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The Dream That Died: The Rise and Fall of ITV Hardcover – 7 Mar 2008


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Product details

  • Hardcover: 368 pages
  • Publisher: Matador (7 Mar 2008)
  • Language: English
  • ISBN-10: 1906221871
  • ISBN-13: 978-1906221874
  • Product Dimensions: 23.4 x 16 x 3.6 cm
  • Average Customer Review: 4.3 out of 5 stars  See all reviews (3 customer reviews)
  • Amazon Bestsellers Rank: 716,190 in Books (See Top 100 in Books)

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Review

"This is a seminal work. Scrupulously researched ... a story that had to be told and an awful warning of what may lie ahead for the BBC if certain people in the Tory party have their way." Tribune

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Granada Television was the great address. Read the first page
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Front Cover | Copyright | Table of Contents | Excerpt | Index | Back Cover
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18 of 18 people found the following review helpful By Nick on 12 Jun 2008
Format: Paperback
A fascinating, intriguing and in some ways horrifying account of what was going on at Granada through the 80s, 90s and close to the present. Not so much behind-the-scenes as within the corridors of power.... the stories of the avarice and callousness of Robinson, Allen and co make chilling reading. I was there, but didn't know the half of it.
The book goes a long way to explain the complete sorry, downmarket mess that ITV has become.
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3 of 3 people found the following review helpful By Mr. A. J. Tennant on 23 Sep 2013
Format: Paperback Verified Purchase
**THIS MAY CONTAIN SPOILERS**

"Ray Fitzwalter, the man who launched a thousand investigations for Granada Television's legendary World in Action series, has written a sobering and profound book - part investigative journalism, part cultural history. Read it - and weep for everything that today's ITV has been allowed to become!" - Paul Greengrass, feature film director.

A book written by Raymond Fitzwalter, The Dream That Died: The Rise and Fall of ITV is a unique insider account of the rise and fall of ITV, as seen through the fate of Granada Television, and the ripple effect on the standard of broadcasting we see on our screens today. The unfolding of the story of 25 years, in which "The best broadcasting system in the world" was turned into "Ignorance and self-interest, the idiocy and feeble mindedness that is 21st century ITV".
A book based on more than 90 exclusive interviews with key players who had their hands on the money, and the power, behind commercial television, but who saw politicians, businessmen and broadcasters convert high quality public service broadcasting into a ratings driven commercial wasteland, undermining the BBC and Channel 4.
Accompanied by a collection of original photographs, The Dream That Died is essential for anyone involved in, or learning about the broadcasting industry.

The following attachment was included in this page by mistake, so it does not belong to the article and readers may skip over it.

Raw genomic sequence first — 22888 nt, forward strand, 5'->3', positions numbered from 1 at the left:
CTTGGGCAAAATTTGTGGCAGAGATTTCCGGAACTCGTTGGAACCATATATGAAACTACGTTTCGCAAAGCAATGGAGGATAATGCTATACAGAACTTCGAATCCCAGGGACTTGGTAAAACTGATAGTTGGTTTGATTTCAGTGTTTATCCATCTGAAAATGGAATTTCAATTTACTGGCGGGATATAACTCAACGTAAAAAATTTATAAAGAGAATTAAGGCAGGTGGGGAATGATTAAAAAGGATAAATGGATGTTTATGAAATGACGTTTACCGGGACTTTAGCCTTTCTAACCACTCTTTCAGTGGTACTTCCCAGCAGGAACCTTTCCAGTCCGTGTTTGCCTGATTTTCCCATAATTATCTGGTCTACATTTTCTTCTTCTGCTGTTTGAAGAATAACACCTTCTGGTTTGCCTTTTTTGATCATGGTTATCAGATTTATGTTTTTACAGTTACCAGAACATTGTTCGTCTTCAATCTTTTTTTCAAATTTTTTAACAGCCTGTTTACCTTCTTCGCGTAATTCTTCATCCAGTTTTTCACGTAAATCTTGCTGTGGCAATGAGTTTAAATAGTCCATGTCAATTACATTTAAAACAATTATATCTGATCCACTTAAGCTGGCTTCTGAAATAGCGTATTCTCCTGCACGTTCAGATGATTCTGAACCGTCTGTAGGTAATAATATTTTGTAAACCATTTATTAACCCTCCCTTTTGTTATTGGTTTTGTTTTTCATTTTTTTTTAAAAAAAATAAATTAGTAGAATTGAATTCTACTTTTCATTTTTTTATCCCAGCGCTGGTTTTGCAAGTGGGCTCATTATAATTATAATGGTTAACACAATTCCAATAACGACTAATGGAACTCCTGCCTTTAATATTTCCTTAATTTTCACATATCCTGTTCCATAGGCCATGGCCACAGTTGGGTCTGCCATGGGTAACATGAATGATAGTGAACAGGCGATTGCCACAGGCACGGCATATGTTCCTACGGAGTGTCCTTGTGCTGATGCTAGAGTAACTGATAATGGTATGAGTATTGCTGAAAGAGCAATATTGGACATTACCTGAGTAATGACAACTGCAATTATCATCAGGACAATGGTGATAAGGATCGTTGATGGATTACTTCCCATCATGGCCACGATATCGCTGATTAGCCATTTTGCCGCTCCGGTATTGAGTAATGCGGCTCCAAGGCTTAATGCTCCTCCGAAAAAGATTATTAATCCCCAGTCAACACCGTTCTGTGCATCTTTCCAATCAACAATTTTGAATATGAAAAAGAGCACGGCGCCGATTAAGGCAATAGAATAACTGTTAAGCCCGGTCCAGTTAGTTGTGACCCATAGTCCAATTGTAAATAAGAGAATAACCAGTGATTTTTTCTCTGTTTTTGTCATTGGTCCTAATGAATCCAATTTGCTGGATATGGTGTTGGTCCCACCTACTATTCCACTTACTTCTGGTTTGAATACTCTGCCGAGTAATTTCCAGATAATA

Although mostly one-sided as it mostly concentrates on Granada Television, The Dream That Died is an excellent book to read with very interesting facts about the rise and fall of ITV, a station which launched on the 22nd of September 1955 (and the first commercial station to launch in the UK as commercial television was originally an American idea).
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8 of 14 people found the following review helpful By T Westcott on 22 Sep 2009
Format: Hardcover
The conflict at the heart of this book is the same as there is at the heart of the British TV industry; between the creative programme makers, convinced that they are on a mission to serve and enlighten the public, and on the other side, the money makers, who have to run the business so that everyone gets paid. The author, formerly head of documentaries at Granada, leaves you in no doubt about which side he stands on; much of the book is a hatchet job on Gerry Robinson and Charles Allen, the managers who laid off thousands of staff while personally enriching themselves and leaving Granada, as the author grimly concludes, "hollowed out".

That is my problem with the book: it's terribly one-sided, making little reference to the context of technological change which has had an impact on the TV industry. Some slimming down of broadcasting had to take place - ITV hasn't lost viewers just because it was badly managed, but because cable, satellite and digital TV (which is barely mentioned) came along, and guess what - given the choice of 30 channels, people watch less ITV. The section at the end of the book which tries to put ITV's decline in the context of incompetent British industrial management is not without a grain of truth, but unconvincing, bolted on.

Certainly worth reading if you are interested in British TV, and quite good on the regulatory context of the Thatcher government in the 1980s and 1990s (not as boring as that makes it sound). Probably a difficult book to get much out of if you don't know some of the people involved.
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